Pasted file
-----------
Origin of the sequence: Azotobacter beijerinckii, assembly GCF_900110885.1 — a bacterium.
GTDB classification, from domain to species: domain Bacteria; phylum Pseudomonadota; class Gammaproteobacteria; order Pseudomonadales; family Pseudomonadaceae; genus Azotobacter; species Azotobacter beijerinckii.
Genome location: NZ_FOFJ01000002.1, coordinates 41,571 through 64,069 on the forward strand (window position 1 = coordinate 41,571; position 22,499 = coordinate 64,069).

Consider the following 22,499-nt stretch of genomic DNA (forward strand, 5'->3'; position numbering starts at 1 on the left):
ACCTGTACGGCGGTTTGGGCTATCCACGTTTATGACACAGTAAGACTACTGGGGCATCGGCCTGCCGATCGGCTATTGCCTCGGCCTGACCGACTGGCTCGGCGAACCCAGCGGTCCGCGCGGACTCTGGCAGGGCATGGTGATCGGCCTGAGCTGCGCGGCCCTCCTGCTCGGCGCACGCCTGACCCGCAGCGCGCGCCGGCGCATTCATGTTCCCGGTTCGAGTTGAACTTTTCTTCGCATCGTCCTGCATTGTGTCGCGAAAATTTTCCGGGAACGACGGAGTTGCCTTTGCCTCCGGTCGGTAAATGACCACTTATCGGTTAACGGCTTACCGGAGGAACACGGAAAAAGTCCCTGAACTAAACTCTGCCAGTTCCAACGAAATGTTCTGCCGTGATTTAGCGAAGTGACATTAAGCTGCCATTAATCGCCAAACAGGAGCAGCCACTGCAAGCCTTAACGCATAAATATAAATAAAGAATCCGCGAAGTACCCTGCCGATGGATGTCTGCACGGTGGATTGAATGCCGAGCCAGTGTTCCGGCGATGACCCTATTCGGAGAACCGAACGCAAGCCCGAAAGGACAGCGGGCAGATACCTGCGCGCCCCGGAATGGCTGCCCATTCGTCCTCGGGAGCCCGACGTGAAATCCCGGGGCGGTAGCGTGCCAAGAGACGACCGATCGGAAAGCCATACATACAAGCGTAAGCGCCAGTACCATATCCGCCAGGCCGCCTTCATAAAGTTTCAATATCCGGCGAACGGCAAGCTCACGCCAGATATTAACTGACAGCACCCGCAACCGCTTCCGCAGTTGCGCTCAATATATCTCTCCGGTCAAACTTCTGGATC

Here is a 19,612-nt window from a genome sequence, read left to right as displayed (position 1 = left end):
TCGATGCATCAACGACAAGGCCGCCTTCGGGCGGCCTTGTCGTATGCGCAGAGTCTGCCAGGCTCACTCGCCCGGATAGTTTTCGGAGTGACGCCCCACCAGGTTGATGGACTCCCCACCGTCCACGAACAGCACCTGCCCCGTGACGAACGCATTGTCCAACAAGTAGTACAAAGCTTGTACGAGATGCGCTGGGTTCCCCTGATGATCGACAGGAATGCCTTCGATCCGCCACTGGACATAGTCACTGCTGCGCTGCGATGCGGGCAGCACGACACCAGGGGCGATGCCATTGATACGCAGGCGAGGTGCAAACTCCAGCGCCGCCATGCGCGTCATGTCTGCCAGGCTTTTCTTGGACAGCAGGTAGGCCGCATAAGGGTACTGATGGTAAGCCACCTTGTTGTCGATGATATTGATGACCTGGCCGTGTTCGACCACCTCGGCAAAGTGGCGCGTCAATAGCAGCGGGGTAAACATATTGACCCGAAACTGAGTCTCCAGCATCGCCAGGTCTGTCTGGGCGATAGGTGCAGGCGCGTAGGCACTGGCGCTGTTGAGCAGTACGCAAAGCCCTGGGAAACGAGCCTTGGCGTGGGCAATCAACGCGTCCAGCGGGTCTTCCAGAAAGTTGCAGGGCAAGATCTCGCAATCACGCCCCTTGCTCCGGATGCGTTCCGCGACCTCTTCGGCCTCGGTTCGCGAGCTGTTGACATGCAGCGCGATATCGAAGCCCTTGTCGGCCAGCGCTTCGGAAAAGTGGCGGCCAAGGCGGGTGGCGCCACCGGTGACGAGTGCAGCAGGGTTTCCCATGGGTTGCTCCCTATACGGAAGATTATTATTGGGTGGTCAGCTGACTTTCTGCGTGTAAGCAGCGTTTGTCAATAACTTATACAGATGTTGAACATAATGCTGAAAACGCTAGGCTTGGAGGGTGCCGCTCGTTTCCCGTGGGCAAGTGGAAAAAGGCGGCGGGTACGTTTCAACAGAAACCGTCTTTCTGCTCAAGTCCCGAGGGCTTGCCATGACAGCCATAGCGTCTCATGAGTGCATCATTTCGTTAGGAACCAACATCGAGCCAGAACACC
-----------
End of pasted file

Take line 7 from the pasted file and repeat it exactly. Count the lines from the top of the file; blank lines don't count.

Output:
TCGATGCATCAACGACAAGGCCGCCTTCGGGCGGCCTTGTCGTATGCGCAGAGTCTGCCAGGCTCACTCGCCCGGATAGTTTTCGGAGTGACGCCCCACCAGGTTGATGGACTCCCCACCGTCCACGAACAGCACCTGCCCCGTGACGAACGCATTGTCCAACAAGTAGTACAAAGCTTGTACGAGATGCGCTGGGTTCCCCTGATGATCGACAGGAATGCCTTCGATCCGCCACTGGACATAGTCACTGCTGCGCTGCGATGCGGGCAGCACGACACCAGGGGCGATGCCATTGATACGCAGGCGAGGTGCAAACTCCAGCGCCGCCATGCGCGTCATGTCTGCCAGGCTTTTCTTGGACAGCAGGTAGGCCGCATAAGGGTACTGATGGTAAGCCACCTTGTTGTCGATGATATTGATGACCTGGCCGTGTTCGACCACCTCGGCAAAGTGGCGCGTCAATAGCAGCGGGGTAAACATATTGACCCGAAACTGAGTCTCCAGCATCGCCAGGTCTGTCTGGGCGATAGGTGCAGGCGCGTAGGCACTGGCGCTGTTGAGCAGTACGCAAAGCCCTGGGAAACGAGCCTTGGCGTGGGCAATCAACGCGTCCAGCGGGTCTTCCAGAAAGTTGCAGGGCAAGATCTCGCAATCACGCCCCTTGCTCCGGATGCGTTCCGCGACCTCTTCGGCCTCGGTTCGCGAGCTGTTGACATGCAGCGCGATATCGAAGCCCTTGTCGGCCAGCGCTTCGGAAAAGTGGCGGCCAAGGCGGGTGGCGCCACCGGTGACGAGTGCAGCAGGGTTTCCCATGGGTTGCTCCCTATACGGAAGATTATTATTGGGTGGTCAGCTGACTTTCTGCGTGTAAGCAGCGTTTGTCAATAACTTATACAGATGTTGAACATAATGCTGAAAACGCTAGGCTTGGAGGGTGCCGCTCGTTTCCCGTGGGCAAGTGGAAAAAGGCGGCGGGTACGTTTCAACAGAAACCGTCTTTCTGCTCAAGTCCCGAGGGCTTGCCATGACAGCCATAGCGTCTCATGAGTGCATCATTTCGTTAGGAACCAACATCGAGCCAGAACACC